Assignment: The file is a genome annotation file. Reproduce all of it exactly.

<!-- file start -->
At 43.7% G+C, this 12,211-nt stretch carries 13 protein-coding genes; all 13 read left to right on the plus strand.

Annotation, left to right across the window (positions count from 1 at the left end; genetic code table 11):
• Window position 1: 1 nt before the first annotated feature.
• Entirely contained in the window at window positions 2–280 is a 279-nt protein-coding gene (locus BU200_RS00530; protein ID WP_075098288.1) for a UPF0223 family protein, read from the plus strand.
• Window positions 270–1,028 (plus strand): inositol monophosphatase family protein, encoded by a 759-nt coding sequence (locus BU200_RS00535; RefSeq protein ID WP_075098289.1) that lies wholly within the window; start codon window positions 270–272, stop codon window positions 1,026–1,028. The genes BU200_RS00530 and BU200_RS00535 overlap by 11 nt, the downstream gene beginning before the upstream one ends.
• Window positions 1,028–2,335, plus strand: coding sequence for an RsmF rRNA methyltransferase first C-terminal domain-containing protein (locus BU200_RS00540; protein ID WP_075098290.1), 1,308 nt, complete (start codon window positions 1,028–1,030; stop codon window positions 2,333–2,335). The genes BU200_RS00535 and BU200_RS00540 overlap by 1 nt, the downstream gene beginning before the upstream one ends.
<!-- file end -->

At 43.7% G+C, this 12,211-nt stretch carries 13 protein-coding genes; all 13 read left to right on the plus strand.

Annotation, left to right across the window (positions count from 1 at the left end; genetic code table 11):
• Window position 1: 1 nt before the first annotated feature.
• Entirely contained in the window at window positions 2–280 is a 279-nt protein-coding gene (locus BU200_RS00530; protein ID WP_075098288.1) for a UPF0223 family protein, read from the plus strand.
• Window positions 270–1,028 (plus strand): inositol monophosphatase family protein, encoded by a 759-nt coding sequence (locus BU200_RS00535; RefSeq protein ID WP_075098289.1) that lies wholly within the window; start codon window positions 270–272, stop codon window positions 1,026–1,028. The genes BU200_RS00530 and BU200_RS00535 overlap by 11 nt, the downstream gene beginning before the upstream one ends.
• Window positions 1,028–2,335, plus strand: coding sequence for an RsmF rRNA methyltransferase first C-terminal domain-containing protein (locus BU200_RS00540; protein ID WP_075098290.1), 1,308 nt, complete (start codon window positions 1,028–1,030; stop codon window positions 2,333–2,335). The genes BU200_RS00535 and BU200_RS00540 overlap by 1 nt, the downstream gene beginning before the upstream one ends.